“What do you think happened to Peter?” I asked my pastor/husband.
I’d been reading the account of the Passover week, and Peter’s loyalty to Christ stood in sharp contrast to his subsequent betrayal.
At the Last Supper, Peter declared he was willing to die with Christ. When the mob came to arrest Jesus in the Garden of Gethsemane, he bravely defended Jesus. He swung a sword and chopped off a guy’s ear.
Yet a little servant girl scared him so much that he swore and said he never knew Jesus.
“Peter was willing to fight,” my husband said, “but he wasn’t willing to surrender his life.”
Some days, I am Peter.
I share the Gospel bravely. Defend Jesus with passion. Pledge my allegiance to the cause of Christ, and declare, “As for me and MY house, we will serve the Lord.” I want the guts and the glory.
But I’m unwilling to lay down my life.
I want revenge when someone wrongs me.
I expect praise when I serve unselfishly.
I think others should set aside their preferences in favor of mine.
I’m surprised when people mock my faith.
I feel like God has betrayed my trust when pain and trials enter my life.
I, like Peter, am willing to fight for Christ, but I’m not always willing to surrender to him—especially when life doesn’t turn out like I expected.
Trials and hardships? I didn't sign up for this.
Sickness and death? Can’t I just pray and God will spare us?
Animosity against me because I’m a Christian? I don’t deserve this.
Disappointments, hurts, and betrayals? This happens to the unsaved, but Christians should be exempt.
Yet what does Scripture say?
About trials: “In this world you will have trouble. But take heart! I have overcome the world" (John 16:33).
About sickness and death: “My flesh and my heart may fail, but God is the strength of my heart and my portion forever” (Psa. 73:26).
About persecution for our faith: “Remember the word that I said unto you, ‘The servant is not greater than his lord.’ If they have persecuted me, they will also persecute you” (John 15:20).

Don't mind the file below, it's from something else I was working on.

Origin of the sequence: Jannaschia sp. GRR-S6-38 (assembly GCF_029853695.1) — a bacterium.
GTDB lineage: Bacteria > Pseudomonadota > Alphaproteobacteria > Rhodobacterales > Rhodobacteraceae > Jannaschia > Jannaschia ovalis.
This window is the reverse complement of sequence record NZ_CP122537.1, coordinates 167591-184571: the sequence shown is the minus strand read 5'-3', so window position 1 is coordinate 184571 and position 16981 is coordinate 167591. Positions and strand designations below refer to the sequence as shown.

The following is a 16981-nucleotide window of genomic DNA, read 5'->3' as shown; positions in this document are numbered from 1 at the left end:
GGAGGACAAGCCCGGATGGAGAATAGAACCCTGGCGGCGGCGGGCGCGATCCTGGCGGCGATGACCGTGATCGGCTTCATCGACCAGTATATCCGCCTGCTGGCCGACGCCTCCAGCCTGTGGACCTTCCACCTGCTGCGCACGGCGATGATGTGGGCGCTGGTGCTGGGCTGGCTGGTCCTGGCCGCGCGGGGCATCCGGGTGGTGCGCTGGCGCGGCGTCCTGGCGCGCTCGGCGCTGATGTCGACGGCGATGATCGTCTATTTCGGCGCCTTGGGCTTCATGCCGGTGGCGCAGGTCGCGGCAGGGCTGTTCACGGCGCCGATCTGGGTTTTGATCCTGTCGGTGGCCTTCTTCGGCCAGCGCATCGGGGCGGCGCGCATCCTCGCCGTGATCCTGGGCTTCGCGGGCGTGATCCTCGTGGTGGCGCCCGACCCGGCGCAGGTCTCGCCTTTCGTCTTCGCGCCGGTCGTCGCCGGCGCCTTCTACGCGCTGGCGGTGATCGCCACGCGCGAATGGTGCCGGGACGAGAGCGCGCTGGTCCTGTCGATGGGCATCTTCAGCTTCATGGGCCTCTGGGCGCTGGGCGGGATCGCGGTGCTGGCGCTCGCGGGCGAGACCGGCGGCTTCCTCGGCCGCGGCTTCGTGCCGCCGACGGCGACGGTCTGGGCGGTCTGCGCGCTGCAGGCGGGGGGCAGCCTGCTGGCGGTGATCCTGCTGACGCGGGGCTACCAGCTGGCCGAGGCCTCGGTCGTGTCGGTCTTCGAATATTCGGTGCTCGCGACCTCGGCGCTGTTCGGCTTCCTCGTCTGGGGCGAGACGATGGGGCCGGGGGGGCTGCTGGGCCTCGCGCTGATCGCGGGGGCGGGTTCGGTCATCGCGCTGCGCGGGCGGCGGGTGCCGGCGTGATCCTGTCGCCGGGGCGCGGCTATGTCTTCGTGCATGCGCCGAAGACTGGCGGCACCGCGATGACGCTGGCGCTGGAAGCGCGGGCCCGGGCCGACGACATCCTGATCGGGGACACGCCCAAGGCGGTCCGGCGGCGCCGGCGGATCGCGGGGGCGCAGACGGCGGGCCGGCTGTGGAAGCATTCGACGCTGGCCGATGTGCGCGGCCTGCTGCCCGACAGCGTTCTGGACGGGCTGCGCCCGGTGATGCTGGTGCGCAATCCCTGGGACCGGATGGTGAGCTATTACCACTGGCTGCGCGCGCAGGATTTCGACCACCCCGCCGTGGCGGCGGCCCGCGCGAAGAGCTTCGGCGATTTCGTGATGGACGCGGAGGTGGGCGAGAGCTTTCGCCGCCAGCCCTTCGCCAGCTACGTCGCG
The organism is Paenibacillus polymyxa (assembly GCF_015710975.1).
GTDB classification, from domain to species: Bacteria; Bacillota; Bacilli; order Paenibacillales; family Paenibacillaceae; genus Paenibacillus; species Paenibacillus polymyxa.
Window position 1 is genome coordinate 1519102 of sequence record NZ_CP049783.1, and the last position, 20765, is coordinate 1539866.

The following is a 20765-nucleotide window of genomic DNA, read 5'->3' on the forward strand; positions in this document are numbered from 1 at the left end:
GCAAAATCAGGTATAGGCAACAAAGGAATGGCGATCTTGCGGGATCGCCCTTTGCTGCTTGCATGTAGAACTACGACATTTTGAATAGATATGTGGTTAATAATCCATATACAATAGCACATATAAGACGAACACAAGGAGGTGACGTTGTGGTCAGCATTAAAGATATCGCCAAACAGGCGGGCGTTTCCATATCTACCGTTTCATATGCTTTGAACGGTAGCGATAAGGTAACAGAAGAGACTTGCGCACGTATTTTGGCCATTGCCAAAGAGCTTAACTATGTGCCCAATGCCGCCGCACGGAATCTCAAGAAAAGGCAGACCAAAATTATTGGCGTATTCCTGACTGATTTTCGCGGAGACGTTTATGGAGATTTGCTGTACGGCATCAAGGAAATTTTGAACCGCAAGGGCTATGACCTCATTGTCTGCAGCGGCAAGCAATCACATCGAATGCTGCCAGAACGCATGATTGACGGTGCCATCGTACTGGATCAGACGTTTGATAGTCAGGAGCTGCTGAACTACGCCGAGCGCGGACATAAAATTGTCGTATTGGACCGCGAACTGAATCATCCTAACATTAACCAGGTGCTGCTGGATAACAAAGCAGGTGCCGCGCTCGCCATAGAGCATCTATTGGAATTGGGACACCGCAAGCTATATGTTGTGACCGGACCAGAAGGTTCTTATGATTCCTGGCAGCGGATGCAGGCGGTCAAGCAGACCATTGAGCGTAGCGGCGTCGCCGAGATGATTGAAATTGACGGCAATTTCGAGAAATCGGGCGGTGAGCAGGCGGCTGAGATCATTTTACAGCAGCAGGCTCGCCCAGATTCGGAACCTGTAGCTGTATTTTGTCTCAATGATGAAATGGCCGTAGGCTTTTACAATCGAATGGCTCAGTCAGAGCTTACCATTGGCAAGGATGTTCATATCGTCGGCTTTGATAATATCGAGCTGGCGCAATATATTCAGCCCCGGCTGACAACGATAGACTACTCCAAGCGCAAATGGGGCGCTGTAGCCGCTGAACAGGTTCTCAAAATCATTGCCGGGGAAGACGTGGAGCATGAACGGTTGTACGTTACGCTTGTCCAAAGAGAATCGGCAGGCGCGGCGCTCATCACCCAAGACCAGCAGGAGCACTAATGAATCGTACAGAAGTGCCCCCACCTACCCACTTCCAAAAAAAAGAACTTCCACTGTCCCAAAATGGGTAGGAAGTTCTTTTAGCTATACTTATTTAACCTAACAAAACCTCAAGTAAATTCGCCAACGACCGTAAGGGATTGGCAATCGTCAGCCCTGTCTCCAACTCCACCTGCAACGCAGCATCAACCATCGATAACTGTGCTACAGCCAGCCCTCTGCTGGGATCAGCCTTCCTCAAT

About disappointments, hurts, and betrayals: “I gave My back to those who strike Me, And My cheeks to those who pluck out the beard; I did not cover My face from humiliation and spitting” (Isa. 50:6).
Surrendering to God’s will, as Peter discovered, is much more difficult than fighting for God’s cause. Cowards can fight, but only the bravest surrender.
And only when we surrender our will to God will we discover what it really means to live.
“Whoever finds his life will lose it, and whoever loses his life for my sake will find it” (Mat. 10:39).
Peter discovered that people experience the greatest joy imaginable when they surrender their lives to Christ. Listen to his words in 1 Peter 5:6-7:
“Humble yourselves, therefore, under God's mighty hand, that he may lift you up in due time. Cast all your anxiety on him because he cares for you.”
Peter learned that to truly fight for Christ, we must surrender to him. No holding back. No hedging our bets. No escape clause. No emergency chute.
Three times the gospels describe Peter’s actions: “He followed at a distance.”*
Following at a distance caused Peter to deny Christ.
“Just as he was speaking, the rooster crowed. The Lord turned and looked straight at Peter. Then Peter remembered the word the Lord had spoken to him: ‘Before the rooster crows today, you will disown me three times.’ . . . And he went outside and wept bitterly” (Luke 22:60-62).
Today is Maundy Thursday, the day the church commemorates the Last Supper. Will you join me not only in defending Christ, but also in surrendering our lives to him?
*Mat. 26:58, Mark 14:54, Luke 22:54